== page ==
But I want to know what sort of general strategies or approaches you use, beyond that, that might help me.. ah... not die so much.

...
Sounds like me.
I got hooked with Moria in the Amiga era.
Later I used to play TKAngband on the PC. With both I never won.
I changed to Vanilla and played occasionally for many years without ever winning. I started save game scumming because of frustration about ongoing deaths. ^^ (Just wanted to reach level 99 for once. )

Then I got bored with cheating and tried again without. With each promising character I went to the newsgroups and later on the forums and browsed for helpful hints about gear and tactics.
Finally I got my first winner and another and ...

Every time I loose a promising character it is usually because of impatience or over selfconfidence. But I have learned which monsters are to avoid or at least knowing whether I am prepared properly or not.

I also have learned whether a greater vault is worth a risk or not. It pays to have a look at the spoiler files if you are not sure about a certain monster. It pays also to know about the maximum damage of certain attacks and the effect of resistances.
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Old September 21, 2009, 17:17   #3
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I did win the game with a mage and a priest. But that was ages ago.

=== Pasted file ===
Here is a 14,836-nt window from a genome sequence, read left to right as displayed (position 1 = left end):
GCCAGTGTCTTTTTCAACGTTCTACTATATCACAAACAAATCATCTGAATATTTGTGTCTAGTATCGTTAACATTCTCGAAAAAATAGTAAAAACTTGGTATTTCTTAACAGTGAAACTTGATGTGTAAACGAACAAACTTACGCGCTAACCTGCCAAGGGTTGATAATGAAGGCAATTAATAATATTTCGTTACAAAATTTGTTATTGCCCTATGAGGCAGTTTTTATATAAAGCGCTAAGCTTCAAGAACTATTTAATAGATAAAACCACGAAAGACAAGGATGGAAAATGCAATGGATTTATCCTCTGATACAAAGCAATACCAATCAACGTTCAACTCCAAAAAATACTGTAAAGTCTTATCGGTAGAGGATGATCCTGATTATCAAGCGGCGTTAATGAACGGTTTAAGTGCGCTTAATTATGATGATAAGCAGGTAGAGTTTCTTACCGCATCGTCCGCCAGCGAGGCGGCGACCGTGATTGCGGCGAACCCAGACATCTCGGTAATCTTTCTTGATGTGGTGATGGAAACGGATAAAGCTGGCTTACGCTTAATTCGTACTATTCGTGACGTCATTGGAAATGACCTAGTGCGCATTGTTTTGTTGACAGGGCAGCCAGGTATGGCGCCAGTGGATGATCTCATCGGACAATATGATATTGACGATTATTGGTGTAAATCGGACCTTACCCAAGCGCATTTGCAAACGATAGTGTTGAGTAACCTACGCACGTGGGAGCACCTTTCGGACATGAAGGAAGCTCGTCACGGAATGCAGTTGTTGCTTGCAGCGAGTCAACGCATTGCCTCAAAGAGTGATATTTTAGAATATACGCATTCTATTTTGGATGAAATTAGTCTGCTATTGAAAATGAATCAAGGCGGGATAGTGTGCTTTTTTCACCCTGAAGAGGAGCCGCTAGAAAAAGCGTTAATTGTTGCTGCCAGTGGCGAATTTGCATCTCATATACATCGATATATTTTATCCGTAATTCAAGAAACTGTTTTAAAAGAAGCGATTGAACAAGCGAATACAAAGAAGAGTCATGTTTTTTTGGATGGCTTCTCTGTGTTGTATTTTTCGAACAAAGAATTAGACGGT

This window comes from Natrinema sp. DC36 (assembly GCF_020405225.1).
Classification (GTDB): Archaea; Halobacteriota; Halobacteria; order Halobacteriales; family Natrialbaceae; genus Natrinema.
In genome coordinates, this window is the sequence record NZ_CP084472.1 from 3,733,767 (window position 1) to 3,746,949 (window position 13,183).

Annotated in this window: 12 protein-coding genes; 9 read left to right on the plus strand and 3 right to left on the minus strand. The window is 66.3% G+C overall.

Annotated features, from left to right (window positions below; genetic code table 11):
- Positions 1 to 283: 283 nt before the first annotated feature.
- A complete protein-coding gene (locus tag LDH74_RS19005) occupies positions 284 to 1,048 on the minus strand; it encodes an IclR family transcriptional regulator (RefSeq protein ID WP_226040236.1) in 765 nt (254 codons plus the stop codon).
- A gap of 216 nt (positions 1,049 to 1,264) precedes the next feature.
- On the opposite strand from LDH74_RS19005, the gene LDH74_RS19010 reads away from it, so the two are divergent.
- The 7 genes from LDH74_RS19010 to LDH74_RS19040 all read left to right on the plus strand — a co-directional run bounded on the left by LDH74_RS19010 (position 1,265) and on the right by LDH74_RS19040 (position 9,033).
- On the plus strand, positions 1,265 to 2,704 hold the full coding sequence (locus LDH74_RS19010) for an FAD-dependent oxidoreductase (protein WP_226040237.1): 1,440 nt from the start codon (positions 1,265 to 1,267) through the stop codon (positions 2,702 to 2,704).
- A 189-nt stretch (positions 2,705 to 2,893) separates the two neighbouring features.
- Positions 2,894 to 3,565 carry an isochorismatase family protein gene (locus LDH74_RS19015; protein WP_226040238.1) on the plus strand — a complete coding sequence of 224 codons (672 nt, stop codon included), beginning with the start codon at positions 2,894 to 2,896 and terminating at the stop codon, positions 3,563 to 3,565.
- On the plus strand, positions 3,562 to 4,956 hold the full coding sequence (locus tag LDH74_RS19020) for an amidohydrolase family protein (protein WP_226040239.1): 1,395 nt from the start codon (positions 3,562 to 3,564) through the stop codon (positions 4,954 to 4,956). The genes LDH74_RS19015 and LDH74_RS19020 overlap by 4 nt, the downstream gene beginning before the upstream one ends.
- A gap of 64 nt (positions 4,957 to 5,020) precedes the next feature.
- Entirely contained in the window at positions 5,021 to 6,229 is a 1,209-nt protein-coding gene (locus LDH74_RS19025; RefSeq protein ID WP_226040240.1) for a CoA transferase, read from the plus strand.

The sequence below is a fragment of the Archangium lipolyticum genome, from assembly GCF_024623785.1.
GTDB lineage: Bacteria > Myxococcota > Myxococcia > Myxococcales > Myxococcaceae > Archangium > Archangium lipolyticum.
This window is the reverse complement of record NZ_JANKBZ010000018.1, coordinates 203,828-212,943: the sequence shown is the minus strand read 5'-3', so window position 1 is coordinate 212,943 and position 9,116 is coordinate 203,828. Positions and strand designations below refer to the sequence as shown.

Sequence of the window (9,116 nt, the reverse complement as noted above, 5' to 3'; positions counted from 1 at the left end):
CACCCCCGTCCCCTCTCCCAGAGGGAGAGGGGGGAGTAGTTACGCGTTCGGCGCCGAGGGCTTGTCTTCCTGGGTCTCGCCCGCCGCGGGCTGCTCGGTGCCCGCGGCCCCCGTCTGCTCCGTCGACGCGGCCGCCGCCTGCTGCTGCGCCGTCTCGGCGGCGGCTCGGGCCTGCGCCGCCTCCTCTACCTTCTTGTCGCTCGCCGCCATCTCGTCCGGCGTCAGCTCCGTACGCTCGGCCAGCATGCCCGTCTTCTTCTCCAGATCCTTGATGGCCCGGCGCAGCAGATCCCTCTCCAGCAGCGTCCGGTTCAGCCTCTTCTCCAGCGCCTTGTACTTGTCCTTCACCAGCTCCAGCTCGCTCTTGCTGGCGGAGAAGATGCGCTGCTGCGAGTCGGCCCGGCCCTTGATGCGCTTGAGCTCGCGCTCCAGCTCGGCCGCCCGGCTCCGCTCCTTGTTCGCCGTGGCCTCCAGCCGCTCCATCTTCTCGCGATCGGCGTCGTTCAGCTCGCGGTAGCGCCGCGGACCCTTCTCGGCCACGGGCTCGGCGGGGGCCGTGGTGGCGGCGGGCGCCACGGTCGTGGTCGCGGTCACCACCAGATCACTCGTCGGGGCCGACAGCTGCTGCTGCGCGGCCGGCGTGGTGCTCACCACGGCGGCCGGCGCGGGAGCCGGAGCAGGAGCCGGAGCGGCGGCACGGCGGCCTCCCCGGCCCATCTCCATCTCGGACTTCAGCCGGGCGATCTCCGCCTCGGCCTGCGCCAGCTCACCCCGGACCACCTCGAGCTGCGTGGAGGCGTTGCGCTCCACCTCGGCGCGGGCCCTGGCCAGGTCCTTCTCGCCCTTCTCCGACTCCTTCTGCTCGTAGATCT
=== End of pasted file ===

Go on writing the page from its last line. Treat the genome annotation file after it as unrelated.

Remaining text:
These days I generally die clvl 40+ by reckless playing. I seem to miss that crucial bit of info the game throws at me when a bad-ass monster is around. Once I'm dead I appreciate the danger I was in. But then it's allready to late.

So basically I get killed by unknown/new monsters and a too speedy playing style.

Yes, it hurts to die. But I just do not seem to be able to change the way I play. Hopefully you can.
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Old September 21, 2009, 19:34   #4
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A couple things.

1. the utility of cheating: The first couple 'winners' I had were cheaters. Usually I used save scumming. This helped me immensely, because I learned what the deeper monsters and the deeper uniques were like and what I needed to kill them. I also learned how to kill sauron and morgoth. Had I not cheated I would have lost a lot of characters in the deeper levels of the dungeon, and probably would've gotten frustrated. Once I gained that knowledge though, there's no need for save-scumming anymore. I've had several legit wins and have a character that's pretty close again.

2: Fast-playing: There are two types of fast-playing. I'm not sure which one you mean. There's the real time speed and there's the number of turns speed. Playing fast in real-time is dangerous and will cause many deaths. You often need to stop and think of whether its worth the risk, or whether to bail (it's almost never worth the risk) On the other hand playing fast in game time will actually help you avoid careless deaths. You'll be on your toes a lot more often and will be less likely to find yourself mindlessly bashing through orcs and all the sudden *you die* What? how'd i die from orcs? Oh, I got breathed on 3 times. Jeez, where in the world did that dragon come from?